Importation of Vehicles

Arrangements for shipping a vehicle are made by the owner.Have your shipper or carrier notify you of the vehicle’s arrival date so that you can clear it early and not incur additional Port or Customs charges.You will also need to employ a licensed Customs Broker to handle the preparation of the Customs Declaration.

The following steps will then take place:

  • Importer contacts and engages a customs broker.
  • The customs broker prepares a bill of sight with the vehicle specification.
  • The customs broker then submits the bill of sight to the valuation unit for verification.
  • The Valuation unit verifies the particulars on the bill of sight; adds observation(s) if any; then signs and affix the valuation stamp onto it, as a form approval for other dependent processes.
  • The customs broker will then prepare the Customs declaration within the ASYCUDA-World application, using the bill of sight, commercial invoice and other supporting documents.

The supporting documents for customs declaration include:

1. An original invoice from the suppliers indicating:

  • the condition of sale
  • the supplier’s name
  • the buyer’s name
  • the price paid or payable
  • the terms of delivery e.g., C.I.F, F.O.B, or C&F
  • Full description of the vehicle (type, model, engine number or VIN number, colour, engine size, and weight).

2. Valuation approved Bill of Sight containing vehicle specification.

3. Contract of sale if applicable

4. The shipper’s or carrier’s bill of lading

5. Insurance Certificate, if applicable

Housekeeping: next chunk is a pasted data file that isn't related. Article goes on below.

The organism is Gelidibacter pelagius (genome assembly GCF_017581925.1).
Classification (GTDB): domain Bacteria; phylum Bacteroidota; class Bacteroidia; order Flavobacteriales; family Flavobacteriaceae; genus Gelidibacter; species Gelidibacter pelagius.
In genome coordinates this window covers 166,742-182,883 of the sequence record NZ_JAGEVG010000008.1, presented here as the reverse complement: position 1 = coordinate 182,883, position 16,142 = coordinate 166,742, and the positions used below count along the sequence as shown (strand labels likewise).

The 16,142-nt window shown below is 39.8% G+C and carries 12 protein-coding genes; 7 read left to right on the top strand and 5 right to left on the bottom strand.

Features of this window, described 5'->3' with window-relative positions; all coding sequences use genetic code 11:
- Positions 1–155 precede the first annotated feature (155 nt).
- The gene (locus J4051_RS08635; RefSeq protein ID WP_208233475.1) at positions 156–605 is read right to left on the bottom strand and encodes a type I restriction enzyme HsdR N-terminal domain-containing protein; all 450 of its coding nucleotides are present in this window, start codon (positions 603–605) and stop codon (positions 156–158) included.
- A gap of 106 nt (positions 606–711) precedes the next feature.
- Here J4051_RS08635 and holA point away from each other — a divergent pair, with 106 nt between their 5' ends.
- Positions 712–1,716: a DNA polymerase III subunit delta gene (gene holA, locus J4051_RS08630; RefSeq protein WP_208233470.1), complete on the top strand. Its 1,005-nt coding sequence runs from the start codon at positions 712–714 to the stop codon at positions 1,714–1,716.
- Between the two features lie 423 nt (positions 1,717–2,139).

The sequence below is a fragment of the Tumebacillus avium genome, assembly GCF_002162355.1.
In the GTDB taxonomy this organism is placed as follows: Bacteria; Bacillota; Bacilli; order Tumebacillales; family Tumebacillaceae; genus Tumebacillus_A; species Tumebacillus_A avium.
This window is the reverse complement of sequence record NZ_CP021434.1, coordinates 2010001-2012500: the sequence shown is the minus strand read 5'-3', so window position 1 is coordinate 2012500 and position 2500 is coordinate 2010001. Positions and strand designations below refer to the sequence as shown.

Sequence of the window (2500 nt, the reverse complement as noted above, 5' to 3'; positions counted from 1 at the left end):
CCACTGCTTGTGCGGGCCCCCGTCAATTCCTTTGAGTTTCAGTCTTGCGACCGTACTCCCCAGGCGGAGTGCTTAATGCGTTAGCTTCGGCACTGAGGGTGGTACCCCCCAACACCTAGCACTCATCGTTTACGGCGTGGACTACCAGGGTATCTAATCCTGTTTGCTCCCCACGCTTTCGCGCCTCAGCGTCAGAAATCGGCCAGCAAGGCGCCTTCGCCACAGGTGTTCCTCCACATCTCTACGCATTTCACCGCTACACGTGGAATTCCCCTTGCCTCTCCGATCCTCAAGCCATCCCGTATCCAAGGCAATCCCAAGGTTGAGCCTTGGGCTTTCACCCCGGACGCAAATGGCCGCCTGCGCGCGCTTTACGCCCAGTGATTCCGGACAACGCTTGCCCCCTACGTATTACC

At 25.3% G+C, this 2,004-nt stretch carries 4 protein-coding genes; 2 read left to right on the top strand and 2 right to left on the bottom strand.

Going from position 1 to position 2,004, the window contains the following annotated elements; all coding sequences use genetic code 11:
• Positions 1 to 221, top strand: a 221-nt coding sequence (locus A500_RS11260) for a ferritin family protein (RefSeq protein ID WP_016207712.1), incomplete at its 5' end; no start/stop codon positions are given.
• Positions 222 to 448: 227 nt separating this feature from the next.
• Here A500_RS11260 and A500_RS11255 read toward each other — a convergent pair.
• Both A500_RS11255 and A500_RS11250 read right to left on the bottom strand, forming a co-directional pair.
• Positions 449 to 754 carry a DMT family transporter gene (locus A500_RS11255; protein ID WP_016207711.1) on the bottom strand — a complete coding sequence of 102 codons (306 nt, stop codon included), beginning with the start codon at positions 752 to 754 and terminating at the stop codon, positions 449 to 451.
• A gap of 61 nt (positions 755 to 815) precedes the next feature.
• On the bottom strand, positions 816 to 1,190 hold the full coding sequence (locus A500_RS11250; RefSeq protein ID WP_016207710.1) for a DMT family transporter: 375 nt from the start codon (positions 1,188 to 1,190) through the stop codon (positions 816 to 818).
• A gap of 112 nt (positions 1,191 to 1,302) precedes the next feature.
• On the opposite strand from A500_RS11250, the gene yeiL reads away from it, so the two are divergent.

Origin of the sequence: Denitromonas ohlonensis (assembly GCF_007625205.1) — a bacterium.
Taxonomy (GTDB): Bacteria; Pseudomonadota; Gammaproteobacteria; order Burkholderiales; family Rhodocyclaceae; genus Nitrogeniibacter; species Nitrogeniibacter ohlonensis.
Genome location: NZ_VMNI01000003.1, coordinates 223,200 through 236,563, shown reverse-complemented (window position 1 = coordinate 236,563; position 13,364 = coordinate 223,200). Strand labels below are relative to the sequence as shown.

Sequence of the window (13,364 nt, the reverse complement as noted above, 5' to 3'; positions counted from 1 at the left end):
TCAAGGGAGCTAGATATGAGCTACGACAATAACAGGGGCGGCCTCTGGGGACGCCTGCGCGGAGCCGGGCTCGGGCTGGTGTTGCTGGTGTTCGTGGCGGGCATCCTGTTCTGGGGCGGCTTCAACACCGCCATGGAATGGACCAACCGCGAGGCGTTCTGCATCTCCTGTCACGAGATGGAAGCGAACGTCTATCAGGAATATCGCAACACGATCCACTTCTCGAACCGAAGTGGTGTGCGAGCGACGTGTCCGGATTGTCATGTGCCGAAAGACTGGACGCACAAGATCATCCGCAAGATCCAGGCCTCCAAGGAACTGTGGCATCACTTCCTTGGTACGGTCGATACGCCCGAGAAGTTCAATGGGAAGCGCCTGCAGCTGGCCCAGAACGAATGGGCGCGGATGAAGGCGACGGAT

6. Export / Cancellation Certificate 


After the declaration is prepared, the broker will then perform a function inside the ASYCUDA application called validate and assess’, to ascertain the duties and taxes payable on the vehicle.

Payment is then being made at a Customs Cashier; or by the broker at the point of assessment (if the importer has a prepayment account with the Customs Department). To make payment at the cashier a copy of the assessment notice is needed (a printout is obtained from the broker), along with the payment.

While at the cashier a second copy of the customs declaration is stamp with a duty paid – for licensing purposes at the Inland Revenue department.

After payment, a physical copy of the declaration with the original invoice; the first (1st) copy of the approved valuation bill of sight and the other supporting documents mentioned above is submitted to the customs department through the lodgment desk.

The declaration and its supporting documents will then go to the relevant sections, responsible for the checking and processing of the declaration.

The status of the declaration can be viewed by the broker within the ASYCUDA-World application; the broker can collect the declaration through the lodgment desk, once the checking process is completed or if there are any errors to correct.

If there are errors, the broker will then correct those errors via the ASYCUDA application and make additional payment at the cashier if required; then resubmit the declaration through the lodgment desk for further checking.

Once everything on the declaration is correct, the importer or the broker can procedure to the clearance station, where the vehicle is located for release.

The Customs officer at the clearance station will issue a release order document to the importer or agent. This release order is then taken to the Port Authority, along with the delivery from the vessel agent to obtain Gate Pass. Before the Port Authority issues a gate pass payment (s) for tailgates and/or storage must be paid.


Before the vehicle can exit the gate, it must be insured (insurance company of choice) and licensed by the Inland Revenue department. Vehicles must bear a D license (for licensed vehicle dealers) plate or otherwise be insured and licensed before being driven from the Port.

For Customs clearance, the following documents must be presented to the Customs Valuation section:

  • An original Invoice from the supplier
  • A Bill of Sight prepared for verification of the information.
  • A prepared Customs entry.
  • The Shipper’s or carrier’s original Bill of Loading. 
  • Insurance Certificate, if applicable.